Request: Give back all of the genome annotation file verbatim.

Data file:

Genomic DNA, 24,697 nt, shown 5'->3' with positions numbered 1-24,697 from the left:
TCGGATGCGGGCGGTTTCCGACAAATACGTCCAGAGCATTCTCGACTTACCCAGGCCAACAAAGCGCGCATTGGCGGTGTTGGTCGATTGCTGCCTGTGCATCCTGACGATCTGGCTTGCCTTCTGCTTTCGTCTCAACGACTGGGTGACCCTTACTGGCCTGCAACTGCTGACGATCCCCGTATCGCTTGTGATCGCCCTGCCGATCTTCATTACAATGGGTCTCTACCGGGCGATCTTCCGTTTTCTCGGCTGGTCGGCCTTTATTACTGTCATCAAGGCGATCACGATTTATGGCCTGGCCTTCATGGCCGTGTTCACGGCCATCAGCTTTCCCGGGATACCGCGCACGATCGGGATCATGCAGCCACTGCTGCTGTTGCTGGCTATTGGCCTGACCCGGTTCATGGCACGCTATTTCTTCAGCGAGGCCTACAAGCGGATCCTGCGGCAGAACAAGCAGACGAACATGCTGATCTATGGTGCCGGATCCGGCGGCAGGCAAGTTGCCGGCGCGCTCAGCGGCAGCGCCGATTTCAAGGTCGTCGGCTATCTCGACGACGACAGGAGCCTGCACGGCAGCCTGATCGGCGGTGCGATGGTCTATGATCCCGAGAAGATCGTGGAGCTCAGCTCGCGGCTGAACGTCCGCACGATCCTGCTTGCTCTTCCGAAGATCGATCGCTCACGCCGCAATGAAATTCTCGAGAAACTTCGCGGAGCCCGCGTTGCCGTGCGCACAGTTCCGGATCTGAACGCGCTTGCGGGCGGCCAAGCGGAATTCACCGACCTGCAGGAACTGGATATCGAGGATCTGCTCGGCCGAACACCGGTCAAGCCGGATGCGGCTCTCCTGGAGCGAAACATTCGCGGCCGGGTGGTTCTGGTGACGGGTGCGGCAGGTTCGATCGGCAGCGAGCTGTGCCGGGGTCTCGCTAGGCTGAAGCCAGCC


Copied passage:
Genomic DNA, 24,697 nt, shown 5'->3' with positions numbered 1-24,697 from the left:
TCGGATGCGGGCGGTTTCCGACAAATACGTCCAGAGCATTCTCGACTTACCCAGGCCAACAAAGCGCGCATTGGCGGTGTTGGTCGATTGCTGCCTGTGCATCCTGACGATCTGGCTTGCCTTCTGCTTTCGTCTCAACGACTGGGTGACCCTTACTGGCCTGCAACTGCTGACGATCCCCGTATCGCTTGTGATCGCCCTGCCGATCTTCATTACAATGGGTCTCTACCGGGCGATCTTCCGTTTTCTCGGCTGGTCGGCCTTTATTACTGTCATCAAGGCGATCACGATTTATGGCCTGGCCTTCATGGCCGTGTTCACGGCCATCAGCTTTCCCGGGATACCGCGCACGATCGGGATCATGCAGCCACTGCTGCTGTTGCTGGCTATTGGCCTGACCCGGTTCATGGCACGCTATTTCTTCAGCGAGGCCTACAAGCGGATCCTGCGGCAGAACAAGCAGACGAACATGCTGATCTATGGTGCCGGATCCGGCGGCAGGCAAGTTGCCGGCGCGCTCAGCGGCAGCGCCGATTTCAAGGTCGTCGGCTATCTCGACGACGACAGGAGCCTGCACGGCAGCCTGATCGGCGGTGCGATGGTCTATGATCCCGAGAAGATCGTGGAGCTCAGCTCGCGGCTGAACGTCCGCACGATCCTGCTTGCTCTTCCGAAGATCGATCGCTCACGCCGCAATGAAATTCTCGAGAAACTTCGCGGAGCCCGCGTTGCCGTGCGCACAGTTCCGGATCTGAACGCGCTTGCGGGCGGCCAAGCGGAATTCACCGACCTGCAGGAACTGGATATCGAGGATCTGCTCGGCCGAACACCGGTCAAGCCGGATGCGGCTCTCCTGGAGCGAAACATTCGCGGCCGGGTGGTTCTGGTGACGGGTGCGGCAGGTTCGATCGGCAGCGAGCTGTGCCGGGGTCTCGCTAGGCTGAAGCCAGCC